Around 1400 mensuration signs of any kind were still quite new, and they remain rare at the beginning of a piece. There are no initial signatures in the Fauvel manuscript, the Machaut manuscripts, or even the later Ivrea manuscript. It was and is possible to diagnose the prevailing mensuration, and even changes of mensuration, from context and without signs, for example in Machaut's Rondeau 10, Rose lis, where the alternation of mensural changes is unsignalled except by changes in note groupings and rest patterns.(8) Among a great variety of proportional signs and colorations used around and after 1400, very few notational usages could have been viewed as standard representations of particular temporal relationships; conversely, very few temporal relationships enjoyed monopoly of a single sign. Versions of the same piece in different manuscripts could fluctuate widely. In Ciconia's Sus une fontayne, for example, the signatures in the Modena A manuscript are closer to the usage that became standard, but there is no reason to doubt that the signatures in its other source, eccentric in terms of later practice, were the ones Ciconia used, compiled as this manuscript was in Padua, under his nose, and during his lifetime. See table 2.(9)
Table 2 Mensuration signs in Ciconia, Sus une fontayne

Modena A     Oxford 229 (Padua A)
f.28         f.38v (56v)

  O                 O

  C                 C

 ??                ??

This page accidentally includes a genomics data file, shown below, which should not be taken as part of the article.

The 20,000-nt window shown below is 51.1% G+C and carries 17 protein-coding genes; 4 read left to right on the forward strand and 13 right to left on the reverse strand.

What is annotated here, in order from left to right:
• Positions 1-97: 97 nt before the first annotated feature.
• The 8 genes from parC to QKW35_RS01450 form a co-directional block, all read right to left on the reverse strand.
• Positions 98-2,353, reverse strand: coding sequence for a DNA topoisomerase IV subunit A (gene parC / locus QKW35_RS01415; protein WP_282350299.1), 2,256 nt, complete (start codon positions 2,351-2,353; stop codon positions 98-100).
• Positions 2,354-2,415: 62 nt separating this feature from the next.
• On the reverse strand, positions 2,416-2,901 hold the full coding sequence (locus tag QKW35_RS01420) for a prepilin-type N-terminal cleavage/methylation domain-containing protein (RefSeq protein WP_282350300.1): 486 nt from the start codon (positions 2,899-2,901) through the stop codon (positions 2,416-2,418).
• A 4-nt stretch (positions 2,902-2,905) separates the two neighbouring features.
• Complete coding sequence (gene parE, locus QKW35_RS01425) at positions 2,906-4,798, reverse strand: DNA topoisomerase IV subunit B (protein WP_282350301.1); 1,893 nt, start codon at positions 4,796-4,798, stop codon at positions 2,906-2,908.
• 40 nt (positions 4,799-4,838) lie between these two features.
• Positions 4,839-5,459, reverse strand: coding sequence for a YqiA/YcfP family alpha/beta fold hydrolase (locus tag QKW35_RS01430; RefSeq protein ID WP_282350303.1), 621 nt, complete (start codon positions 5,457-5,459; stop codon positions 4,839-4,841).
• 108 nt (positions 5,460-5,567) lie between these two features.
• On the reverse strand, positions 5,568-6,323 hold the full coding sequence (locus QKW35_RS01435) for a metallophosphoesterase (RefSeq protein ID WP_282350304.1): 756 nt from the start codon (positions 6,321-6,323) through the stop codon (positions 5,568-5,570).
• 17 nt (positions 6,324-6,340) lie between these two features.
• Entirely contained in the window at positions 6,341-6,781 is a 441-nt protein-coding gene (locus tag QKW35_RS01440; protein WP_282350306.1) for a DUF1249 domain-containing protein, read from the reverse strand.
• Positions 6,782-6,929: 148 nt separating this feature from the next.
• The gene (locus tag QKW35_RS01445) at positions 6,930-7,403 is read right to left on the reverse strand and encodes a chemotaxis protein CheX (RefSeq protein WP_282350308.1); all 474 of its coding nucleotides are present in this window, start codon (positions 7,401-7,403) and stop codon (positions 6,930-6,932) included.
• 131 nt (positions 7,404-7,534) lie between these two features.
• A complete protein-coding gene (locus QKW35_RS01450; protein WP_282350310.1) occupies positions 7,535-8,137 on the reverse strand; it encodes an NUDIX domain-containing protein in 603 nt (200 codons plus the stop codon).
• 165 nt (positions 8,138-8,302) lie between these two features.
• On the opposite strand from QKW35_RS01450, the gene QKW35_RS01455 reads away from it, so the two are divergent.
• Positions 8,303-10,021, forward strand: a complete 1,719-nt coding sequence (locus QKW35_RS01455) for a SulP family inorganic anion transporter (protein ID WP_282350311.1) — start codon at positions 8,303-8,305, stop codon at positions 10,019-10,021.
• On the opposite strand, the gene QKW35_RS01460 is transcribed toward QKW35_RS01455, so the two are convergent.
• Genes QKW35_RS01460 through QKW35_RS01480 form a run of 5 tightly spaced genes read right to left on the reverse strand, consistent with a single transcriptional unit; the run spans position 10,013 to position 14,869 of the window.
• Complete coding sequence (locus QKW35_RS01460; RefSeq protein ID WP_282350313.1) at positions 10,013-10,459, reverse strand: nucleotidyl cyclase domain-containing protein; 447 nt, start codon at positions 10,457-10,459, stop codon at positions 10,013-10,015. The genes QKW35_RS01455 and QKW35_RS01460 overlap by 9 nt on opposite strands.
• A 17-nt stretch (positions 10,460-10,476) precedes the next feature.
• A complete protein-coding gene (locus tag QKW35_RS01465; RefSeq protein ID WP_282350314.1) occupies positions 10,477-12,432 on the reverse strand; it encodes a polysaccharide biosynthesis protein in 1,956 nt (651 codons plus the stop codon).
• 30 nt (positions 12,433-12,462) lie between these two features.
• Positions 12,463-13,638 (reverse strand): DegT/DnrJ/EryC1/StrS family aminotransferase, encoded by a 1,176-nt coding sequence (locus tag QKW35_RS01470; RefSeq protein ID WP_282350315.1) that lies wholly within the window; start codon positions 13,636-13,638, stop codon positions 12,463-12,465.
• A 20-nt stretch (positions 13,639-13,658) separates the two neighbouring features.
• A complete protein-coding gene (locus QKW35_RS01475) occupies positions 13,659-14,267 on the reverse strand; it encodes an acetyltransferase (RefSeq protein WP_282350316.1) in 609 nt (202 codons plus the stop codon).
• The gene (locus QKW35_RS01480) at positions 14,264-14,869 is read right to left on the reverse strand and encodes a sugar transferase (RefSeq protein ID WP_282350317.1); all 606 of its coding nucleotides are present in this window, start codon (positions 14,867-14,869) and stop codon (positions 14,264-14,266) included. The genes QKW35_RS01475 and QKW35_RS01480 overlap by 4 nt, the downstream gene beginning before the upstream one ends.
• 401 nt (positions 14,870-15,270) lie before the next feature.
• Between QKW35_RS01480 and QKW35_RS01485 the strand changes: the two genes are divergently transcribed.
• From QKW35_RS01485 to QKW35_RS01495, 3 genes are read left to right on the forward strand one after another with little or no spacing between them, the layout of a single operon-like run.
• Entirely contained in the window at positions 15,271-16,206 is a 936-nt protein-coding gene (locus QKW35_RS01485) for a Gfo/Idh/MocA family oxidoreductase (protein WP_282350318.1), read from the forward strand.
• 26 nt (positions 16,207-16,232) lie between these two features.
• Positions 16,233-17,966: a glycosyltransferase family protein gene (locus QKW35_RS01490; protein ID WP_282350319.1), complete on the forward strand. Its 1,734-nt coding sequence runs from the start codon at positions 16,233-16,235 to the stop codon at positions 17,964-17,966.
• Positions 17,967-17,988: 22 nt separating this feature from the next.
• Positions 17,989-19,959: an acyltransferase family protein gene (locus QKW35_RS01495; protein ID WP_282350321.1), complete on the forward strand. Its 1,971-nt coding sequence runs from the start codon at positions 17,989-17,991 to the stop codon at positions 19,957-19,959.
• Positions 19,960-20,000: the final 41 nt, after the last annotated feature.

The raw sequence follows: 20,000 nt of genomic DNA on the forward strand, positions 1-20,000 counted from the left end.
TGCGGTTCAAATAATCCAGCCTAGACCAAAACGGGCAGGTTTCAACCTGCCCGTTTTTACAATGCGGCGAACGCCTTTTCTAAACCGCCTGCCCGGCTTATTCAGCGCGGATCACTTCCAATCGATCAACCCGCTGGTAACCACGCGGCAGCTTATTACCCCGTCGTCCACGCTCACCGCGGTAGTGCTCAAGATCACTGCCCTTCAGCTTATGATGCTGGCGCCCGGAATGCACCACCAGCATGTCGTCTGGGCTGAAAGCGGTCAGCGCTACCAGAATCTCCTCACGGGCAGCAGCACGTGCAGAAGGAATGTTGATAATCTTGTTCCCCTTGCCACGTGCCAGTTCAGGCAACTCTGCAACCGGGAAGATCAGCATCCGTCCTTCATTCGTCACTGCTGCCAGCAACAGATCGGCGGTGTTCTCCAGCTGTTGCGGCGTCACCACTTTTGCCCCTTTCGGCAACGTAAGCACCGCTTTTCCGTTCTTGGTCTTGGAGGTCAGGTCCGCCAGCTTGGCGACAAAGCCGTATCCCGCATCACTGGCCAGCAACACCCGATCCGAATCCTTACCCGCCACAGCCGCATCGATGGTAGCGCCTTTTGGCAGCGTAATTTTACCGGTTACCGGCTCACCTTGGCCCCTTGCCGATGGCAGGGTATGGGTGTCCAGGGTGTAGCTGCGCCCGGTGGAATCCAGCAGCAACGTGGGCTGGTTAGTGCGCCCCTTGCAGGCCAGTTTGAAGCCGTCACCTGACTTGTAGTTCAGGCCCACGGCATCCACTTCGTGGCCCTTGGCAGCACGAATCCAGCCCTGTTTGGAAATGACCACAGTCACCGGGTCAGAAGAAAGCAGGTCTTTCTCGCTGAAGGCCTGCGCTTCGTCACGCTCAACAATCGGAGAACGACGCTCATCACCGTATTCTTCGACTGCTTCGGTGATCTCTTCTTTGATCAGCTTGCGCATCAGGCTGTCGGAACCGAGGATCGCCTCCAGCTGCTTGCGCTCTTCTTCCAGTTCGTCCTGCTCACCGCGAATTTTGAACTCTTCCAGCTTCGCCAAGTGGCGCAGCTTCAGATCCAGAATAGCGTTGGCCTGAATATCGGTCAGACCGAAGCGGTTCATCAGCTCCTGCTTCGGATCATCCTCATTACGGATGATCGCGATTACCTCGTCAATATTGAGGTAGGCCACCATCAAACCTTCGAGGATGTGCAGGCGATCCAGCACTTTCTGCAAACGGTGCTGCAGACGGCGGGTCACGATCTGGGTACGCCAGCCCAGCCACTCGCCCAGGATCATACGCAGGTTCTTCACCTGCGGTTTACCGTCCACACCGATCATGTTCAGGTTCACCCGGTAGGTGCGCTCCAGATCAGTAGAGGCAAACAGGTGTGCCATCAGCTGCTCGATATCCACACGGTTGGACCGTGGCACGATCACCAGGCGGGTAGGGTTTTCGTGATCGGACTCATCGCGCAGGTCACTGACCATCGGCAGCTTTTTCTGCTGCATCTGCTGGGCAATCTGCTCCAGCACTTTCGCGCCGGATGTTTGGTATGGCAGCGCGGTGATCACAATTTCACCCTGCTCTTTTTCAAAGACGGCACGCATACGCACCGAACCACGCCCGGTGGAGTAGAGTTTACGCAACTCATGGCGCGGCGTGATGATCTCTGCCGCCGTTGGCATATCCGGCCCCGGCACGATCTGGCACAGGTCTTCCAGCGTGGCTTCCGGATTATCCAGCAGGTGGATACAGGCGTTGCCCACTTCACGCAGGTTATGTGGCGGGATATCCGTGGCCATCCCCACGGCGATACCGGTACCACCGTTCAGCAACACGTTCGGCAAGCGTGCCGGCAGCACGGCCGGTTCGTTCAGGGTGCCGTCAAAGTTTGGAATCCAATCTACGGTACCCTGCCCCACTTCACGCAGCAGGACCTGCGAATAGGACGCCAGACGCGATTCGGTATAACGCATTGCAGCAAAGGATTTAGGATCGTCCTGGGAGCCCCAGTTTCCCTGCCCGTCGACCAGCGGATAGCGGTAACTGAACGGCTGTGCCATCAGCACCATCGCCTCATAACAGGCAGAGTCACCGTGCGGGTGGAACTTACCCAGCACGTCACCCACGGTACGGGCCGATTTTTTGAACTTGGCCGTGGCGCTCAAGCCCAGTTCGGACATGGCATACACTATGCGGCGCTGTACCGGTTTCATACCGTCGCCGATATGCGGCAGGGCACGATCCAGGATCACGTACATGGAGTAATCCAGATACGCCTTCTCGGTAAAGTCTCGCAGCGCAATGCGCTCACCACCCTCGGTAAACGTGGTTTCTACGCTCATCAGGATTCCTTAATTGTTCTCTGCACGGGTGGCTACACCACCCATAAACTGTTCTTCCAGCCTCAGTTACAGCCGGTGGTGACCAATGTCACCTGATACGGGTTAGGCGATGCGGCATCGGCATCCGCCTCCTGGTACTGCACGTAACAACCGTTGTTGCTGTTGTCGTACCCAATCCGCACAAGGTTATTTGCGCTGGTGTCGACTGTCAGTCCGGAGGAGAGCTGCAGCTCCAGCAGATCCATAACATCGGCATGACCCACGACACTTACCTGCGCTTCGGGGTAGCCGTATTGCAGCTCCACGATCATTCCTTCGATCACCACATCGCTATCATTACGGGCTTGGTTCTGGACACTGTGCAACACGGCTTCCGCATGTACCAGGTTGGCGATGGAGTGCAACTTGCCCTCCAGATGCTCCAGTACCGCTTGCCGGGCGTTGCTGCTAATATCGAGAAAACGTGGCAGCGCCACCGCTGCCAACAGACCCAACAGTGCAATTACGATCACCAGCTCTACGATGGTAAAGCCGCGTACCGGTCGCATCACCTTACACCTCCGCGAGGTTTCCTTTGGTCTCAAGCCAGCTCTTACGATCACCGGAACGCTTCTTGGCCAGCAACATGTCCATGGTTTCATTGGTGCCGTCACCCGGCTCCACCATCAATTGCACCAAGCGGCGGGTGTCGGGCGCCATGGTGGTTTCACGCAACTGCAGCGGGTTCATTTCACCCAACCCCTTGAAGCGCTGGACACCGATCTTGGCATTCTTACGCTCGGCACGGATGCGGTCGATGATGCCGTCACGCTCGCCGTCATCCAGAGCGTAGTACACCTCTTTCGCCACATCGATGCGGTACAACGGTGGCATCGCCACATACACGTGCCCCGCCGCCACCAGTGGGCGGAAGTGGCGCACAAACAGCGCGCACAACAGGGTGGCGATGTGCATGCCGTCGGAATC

?? (= 4:3)         3

Strokes through signatures of any kind are conspicuously absent from early 15th-century manuscripts. Use of [half note] to indicate a 2:1 proportion is confined to the Cordier pieces and had no currency before the 1420s, at the earliest, nor is it used previously, with this or any other meaning. Although [half note] indeed always means 2:1 in simultaneous use in later manuscripts, whether for short proportional passages, tenor repetitions, or whole pieces, the 2:1 proportion was not normally notated with a stroke early in the 15th century. Many ways of indicating proportions were explored in manuscripts such as Chantilly, Modena A and Old Hall, by means of colorations, numerals, inverted signs, stems and flags, but not strokes. Even if a few more scattered examples should come to light, they can hardly change the force of the argument that its early use is not well documented. A 2:1 relationship is often not indicated at all but could easily be inferred by performers accustomed to lower redundancy of information than we now expect from our notation.